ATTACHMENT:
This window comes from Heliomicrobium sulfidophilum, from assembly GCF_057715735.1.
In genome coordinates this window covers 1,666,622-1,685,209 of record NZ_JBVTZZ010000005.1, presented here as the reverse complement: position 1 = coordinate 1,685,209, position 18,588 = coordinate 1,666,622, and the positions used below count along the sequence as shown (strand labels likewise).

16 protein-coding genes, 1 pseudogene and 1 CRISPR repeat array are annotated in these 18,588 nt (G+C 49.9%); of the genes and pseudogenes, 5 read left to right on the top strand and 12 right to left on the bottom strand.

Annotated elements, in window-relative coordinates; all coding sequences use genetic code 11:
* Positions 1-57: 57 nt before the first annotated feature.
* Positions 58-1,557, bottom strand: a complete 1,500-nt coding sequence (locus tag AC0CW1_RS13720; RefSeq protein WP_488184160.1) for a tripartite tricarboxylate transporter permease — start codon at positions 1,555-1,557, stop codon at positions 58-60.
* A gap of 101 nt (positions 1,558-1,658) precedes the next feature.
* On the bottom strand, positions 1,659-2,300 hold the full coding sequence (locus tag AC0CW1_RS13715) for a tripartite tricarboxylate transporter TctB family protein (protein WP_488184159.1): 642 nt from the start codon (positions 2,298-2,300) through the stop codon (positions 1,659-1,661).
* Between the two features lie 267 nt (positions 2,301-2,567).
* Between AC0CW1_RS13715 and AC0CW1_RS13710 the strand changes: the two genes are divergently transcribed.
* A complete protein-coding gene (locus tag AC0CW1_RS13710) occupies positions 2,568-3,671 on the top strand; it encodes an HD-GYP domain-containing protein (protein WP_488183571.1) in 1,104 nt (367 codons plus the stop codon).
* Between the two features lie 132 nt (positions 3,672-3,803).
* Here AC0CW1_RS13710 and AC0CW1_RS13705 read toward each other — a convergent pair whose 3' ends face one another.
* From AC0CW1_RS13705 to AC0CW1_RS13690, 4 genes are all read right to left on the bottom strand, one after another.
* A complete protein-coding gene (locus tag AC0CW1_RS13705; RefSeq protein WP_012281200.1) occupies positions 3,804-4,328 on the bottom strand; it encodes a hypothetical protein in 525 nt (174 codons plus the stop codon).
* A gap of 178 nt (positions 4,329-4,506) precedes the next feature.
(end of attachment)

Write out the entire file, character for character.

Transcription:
This window comes from Heliomicrobium sulfidophilum, from assembly GCF_057715735.1.
In genome coordinates this window covers 1,666,622-1,685,209 of record NZ_JBVTZZ010000005.1, presented here as the reverse complement: position 1 = coordinate 1,685,209, position 18,588 = coordinate 1,666,622, and the positions used below count along the sequence as shown (strand labels likewise).

16 protein-coding genes, 1 pseudogene and 1 CRISPR repeat array are annotated in these 18,588 nt (G+C 49.9%); of the genes and pseudogenes, 5 read left to right on the top strand and 12 right to left on the bottom strand.

Annotated elements, in window-relative coordinates; all coding sequences use genetic code 11:
* Positions 1-57: 57 nt before the first annotated feature.
* Positions 58-1,557, bottom strand: a complete 1,500-nt coding sequence (locus tag AC0CW1_RS13720; RefSeq protein WP_488184160.1) for a tripartite tricarboxylate transporter permease — start codon at positions 1,555-1,557, stop codon at positions 58-60.
* A gap of 101 nt (positions 1,558-1,658) precedes the next feature.
* On the bottom strand, positions 1,659-2,300 hold the full coding sequence (locus tag AC0CW1_RS13715) for a tripartite tricarboxylate transporter TctB family protein (protein WP_488184159.1): 642 nt from the start codon (positions 2,298-2,300) through the stop codon (positions 1,659-1,661).
* Between the two features lie 267 nt (positions 2,301-2,567).
* Between AC0CW1_RS13715 and AC0CW1_RS13710 the strand changes: the two genes are divergently transcribed.
* A complete protein-coding gene (locus tag AC0CW1_RS13710) occupies positions 2,568-3,671 on the top strand; it encodes an HD-GYP domain-containing protein (protein WP_488183571.1) in 1,104 nt (367 codons plus the stop codon).
* Between the two features lie 132 nt (positions 3,672-3,803).
* Here AC0CW1_RS13710 and AC0CW1_RS13705 read toward each other — a convergent pair whose 3' ends face one another.
* From AC0CW1_RS13705 to AC0CW1_RS13690, 4 genes are all read right to left on the bottom strand, one after another.
* A complete protein-coding gene (locus tag AC0CW1_RS13705; RefSeq protein WP_012281200.1) occupies positions 3,804-4,328 on the bottom strand; it encodes a hypothetical protein in 525 nt (174 codons plus the stop codon).
* A gap of 178 nt (positions 4,329-4,506) precedes the next feature.